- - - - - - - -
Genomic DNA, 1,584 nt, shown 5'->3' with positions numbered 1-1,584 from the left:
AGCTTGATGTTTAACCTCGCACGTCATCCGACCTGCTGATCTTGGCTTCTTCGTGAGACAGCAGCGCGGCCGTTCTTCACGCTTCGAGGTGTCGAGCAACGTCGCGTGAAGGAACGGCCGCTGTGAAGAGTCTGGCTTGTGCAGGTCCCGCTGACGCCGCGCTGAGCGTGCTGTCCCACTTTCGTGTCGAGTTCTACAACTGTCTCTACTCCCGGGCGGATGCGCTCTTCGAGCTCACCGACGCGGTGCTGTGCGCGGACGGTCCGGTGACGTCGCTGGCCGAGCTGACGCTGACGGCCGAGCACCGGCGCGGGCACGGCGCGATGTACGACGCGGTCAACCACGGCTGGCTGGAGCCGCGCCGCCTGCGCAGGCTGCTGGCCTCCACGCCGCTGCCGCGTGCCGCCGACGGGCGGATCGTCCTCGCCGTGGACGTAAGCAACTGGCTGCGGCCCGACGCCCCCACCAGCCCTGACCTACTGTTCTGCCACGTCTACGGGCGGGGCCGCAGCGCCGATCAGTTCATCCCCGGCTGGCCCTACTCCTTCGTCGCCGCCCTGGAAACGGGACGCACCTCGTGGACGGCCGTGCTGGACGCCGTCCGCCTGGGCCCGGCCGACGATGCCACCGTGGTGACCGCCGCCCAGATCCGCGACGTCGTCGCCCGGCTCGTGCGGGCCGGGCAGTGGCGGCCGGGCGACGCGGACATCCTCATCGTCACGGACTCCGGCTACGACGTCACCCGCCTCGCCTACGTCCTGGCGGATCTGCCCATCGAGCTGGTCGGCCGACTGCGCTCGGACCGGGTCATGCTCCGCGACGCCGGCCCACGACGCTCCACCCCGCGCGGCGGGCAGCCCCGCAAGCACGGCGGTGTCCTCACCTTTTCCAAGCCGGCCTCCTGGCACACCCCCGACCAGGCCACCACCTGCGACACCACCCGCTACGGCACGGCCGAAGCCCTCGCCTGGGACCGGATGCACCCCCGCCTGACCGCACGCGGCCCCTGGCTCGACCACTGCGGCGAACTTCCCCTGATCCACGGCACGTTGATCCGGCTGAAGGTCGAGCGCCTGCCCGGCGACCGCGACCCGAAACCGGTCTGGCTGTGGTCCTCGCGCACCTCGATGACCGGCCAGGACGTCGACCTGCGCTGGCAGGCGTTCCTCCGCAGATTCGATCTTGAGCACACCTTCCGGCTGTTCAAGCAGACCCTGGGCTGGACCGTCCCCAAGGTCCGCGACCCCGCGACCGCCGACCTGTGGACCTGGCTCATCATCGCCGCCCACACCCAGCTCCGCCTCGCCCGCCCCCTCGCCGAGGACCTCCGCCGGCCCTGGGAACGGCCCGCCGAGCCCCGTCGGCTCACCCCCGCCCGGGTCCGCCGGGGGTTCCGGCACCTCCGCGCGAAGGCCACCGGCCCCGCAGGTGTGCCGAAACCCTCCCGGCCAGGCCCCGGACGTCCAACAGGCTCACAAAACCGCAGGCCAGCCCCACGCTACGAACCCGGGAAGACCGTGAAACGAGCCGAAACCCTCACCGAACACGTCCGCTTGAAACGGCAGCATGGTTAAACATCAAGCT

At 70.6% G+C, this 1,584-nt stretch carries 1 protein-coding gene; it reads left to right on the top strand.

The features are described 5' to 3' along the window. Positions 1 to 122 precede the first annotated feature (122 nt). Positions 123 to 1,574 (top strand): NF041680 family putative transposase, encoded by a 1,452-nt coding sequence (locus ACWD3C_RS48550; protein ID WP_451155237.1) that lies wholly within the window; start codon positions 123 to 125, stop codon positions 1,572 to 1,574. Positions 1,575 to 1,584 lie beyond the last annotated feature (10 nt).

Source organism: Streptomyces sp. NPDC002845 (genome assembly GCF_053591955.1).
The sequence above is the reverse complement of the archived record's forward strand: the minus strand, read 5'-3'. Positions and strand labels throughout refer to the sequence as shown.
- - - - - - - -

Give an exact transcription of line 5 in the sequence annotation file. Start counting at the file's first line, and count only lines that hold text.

Source organism: Streptomyces sp. NPDC002845 (genome assembly GCF_053591955.1).